Kenya's regulator has introduced new takaful (Islamic insurance) rules which will allow the entry of conventional players into the sector, part of efforts to boost capital markets in East Africa's biggest economy.
Takaful is seen as a bellwether of consumer appetite for Islamic finance products. It is based on the concept of mutuality; the takaful company oversees a pool of funds contributed by all policy holders.
Islamic finance, which follows religious principles such as bans on interest payments, accounts for roughly 2 percent of total banking business in Kenya, where Muslims make up about 15 percent of the population of 40 million.
The rules will come into effect in June with firms required to adhere to the requirements by December, according to a document from Kenya's Insurance Regulatory Authority.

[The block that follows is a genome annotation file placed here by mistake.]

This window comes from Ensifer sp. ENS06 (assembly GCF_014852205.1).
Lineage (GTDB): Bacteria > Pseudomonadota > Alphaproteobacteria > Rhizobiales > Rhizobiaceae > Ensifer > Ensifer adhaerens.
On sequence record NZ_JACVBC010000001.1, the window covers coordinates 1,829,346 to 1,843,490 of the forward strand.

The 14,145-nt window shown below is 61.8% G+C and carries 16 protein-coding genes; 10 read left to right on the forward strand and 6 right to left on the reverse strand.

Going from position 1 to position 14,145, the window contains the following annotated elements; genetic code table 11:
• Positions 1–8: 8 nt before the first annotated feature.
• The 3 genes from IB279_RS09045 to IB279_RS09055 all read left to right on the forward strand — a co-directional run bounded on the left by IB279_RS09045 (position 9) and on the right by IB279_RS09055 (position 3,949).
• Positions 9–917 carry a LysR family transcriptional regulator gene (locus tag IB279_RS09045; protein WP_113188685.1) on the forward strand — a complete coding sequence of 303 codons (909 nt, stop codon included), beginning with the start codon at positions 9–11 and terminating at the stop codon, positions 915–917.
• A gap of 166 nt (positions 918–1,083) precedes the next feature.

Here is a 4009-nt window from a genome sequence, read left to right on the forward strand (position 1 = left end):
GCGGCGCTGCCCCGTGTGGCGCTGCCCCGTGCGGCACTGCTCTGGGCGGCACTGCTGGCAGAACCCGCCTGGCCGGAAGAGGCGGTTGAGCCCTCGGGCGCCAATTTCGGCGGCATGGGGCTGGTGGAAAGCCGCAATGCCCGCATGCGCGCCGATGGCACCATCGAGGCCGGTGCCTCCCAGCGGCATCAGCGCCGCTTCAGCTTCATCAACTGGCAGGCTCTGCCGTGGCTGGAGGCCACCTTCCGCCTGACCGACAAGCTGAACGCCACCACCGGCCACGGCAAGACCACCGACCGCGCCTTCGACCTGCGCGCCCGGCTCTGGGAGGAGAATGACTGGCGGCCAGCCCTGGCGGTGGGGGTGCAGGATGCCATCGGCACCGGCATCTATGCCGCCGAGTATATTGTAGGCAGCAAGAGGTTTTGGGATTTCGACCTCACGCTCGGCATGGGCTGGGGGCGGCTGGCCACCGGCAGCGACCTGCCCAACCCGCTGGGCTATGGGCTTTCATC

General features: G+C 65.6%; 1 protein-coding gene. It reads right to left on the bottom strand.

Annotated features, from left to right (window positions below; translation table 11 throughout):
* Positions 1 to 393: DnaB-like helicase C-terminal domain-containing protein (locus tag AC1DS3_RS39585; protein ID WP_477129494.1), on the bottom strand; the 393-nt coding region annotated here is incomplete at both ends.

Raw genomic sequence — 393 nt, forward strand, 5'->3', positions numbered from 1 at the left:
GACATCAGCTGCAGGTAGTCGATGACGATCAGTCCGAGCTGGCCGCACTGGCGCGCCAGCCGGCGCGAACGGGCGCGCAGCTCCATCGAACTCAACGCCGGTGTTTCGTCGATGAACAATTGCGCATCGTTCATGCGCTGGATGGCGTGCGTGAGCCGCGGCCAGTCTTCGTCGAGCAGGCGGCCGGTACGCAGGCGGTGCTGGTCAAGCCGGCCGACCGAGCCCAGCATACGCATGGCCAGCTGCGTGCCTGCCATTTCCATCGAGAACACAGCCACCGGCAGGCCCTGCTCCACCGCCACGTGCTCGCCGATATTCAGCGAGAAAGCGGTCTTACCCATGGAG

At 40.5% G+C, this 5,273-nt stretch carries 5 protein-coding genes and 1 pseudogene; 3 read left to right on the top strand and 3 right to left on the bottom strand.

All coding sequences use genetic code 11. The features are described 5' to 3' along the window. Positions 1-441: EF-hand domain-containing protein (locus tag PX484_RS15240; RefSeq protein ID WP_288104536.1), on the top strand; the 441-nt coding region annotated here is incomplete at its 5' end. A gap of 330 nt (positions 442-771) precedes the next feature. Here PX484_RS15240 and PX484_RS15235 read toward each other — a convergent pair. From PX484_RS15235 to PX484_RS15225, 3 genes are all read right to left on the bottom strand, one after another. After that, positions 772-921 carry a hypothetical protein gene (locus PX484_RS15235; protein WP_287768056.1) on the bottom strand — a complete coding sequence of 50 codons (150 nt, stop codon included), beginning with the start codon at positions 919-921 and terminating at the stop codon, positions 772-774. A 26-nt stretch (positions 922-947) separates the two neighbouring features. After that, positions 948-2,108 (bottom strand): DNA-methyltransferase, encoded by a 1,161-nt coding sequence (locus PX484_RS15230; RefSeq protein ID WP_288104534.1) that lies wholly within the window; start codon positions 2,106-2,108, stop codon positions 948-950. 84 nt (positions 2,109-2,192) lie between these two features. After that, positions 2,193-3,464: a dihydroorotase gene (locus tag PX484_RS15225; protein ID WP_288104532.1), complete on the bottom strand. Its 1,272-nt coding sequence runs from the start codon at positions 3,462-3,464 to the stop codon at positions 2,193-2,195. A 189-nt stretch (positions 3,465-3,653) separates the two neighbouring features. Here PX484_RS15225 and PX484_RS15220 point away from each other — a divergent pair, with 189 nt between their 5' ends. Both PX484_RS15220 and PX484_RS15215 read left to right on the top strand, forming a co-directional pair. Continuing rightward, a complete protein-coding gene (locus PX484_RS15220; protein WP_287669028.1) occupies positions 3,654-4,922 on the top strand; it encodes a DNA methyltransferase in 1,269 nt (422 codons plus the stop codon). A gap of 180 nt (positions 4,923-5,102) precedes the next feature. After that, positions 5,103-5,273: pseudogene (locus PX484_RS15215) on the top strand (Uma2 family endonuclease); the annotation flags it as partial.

This would see Kenya join the countries such as Pakistan and Indonesia in allowing takaful windows, which enable firms to offer sharia-compliant and conventional products side by side.
The rules require separate financial reporting requirements for takaful windows from their parent firm, and their operating model must be approved by a board of religious scholars.
Operators must also maintain separate takaful funds for their general and life businesses.
Kenya's first full-fledged takaful firm was launched in 2011, Takaful Insurance of Africa. Islamic lender First Community Bank also operates a takaful scheme while Kenya Reinsurance Corp has developed a sharia-compliant reinsurance product of its own.